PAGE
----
How a Tuba is Made
Bringing Out the Shine
Repeated polishing using many different techniques
There are a variety of ways to polish metal into a beautiful shine. Automated approaches are making progress, with the inner and outer surfaces of the bell polished by machine, robotic arms used to file the contours, and automatic polishers used to make large swoops around a tube fixed in place. Buffing is also an important process that has long been performed by very experienced technicians.
Are large instruments as challenging as they look?
Buffing is a process that is also used to polish many other brass instruments such as the trumpet and horn. Especially advanced skill is needed, however, to polish a large tuba and its parts. Since the diameter and hardness of the rotating part, as well as its openings, can vary, several machines are used depending on what is being polished and how much it is being polished.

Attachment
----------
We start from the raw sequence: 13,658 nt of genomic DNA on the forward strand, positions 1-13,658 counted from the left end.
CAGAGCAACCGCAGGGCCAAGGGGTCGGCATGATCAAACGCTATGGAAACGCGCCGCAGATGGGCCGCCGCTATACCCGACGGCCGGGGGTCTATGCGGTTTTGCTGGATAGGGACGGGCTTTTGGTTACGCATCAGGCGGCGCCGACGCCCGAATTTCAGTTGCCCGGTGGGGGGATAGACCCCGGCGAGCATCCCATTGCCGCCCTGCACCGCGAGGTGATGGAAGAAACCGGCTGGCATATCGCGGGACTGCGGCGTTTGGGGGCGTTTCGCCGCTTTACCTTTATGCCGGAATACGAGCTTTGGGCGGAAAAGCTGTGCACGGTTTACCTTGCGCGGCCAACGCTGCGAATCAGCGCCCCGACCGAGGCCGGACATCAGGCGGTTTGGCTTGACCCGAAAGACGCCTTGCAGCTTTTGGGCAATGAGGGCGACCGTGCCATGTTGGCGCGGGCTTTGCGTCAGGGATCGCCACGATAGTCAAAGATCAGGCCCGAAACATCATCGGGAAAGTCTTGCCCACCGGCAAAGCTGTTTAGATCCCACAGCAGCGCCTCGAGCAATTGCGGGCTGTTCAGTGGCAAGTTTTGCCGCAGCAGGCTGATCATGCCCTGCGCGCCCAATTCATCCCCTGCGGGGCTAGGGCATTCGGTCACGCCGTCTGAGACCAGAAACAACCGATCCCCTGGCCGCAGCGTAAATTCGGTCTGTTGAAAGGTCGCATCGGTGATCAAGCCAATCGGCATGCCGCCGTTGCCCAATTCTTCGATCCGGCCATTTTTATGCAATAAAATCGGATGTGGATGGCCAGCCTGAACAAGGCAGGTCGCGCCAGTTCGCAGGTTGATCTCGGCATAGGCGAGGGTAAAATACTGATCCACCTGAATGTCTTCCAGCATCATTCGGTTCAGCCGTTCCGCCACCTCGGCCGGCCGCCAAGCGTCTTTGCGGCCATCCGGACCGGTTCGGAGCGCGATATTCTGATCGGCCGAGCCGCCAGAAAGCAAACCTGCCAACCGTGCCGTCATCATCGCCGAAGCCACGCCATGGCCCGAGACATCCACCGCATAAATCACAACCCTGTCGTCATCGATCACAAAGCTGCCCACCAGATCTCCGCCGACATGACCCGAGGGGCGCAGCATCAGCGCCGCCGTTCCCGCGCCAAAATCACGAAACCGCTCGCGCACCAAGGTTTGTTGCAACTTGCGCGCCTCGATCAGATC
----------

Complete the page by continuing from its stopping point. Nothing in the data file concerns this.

Buffing the tuba with walnut shells?
Let's have a look at one more step in the finishing process-polishing the valves. A device called a barrel is filled with fine, brown powder from ground walnut shells. As the barrel slowly rolls, the powder polishes the surface of metal parts rolling around inside. Walnuts are well suited to this because of their oil content. In some cases, plastic powder may also be used.
Musical Instrument Guide:Tuba Contents
How to Play
How the Instrument is Made
Choosing an Instrument
- A Massive Tuba from 100 Years Ago
- Depending on the Country, a Baritone is Not a Baritone
- The Cinbasso-Popular in Italian Opera
- All Brass Instruments Have Marching Band Models
- Famous Musical Pieces for the Tuba (Bass)
- The Compensating System for the Euphonium
- There are Various Mutes for the Tuba
- Ease of Playing Pedal Tones
- Why Are Tubas So Expensive?
- Do Jazz Musicians Play the Tuba?
- Brass Band Songs Featuring the Tuba
- An Instrument in the Key of B♭, Yet the Music is Written in C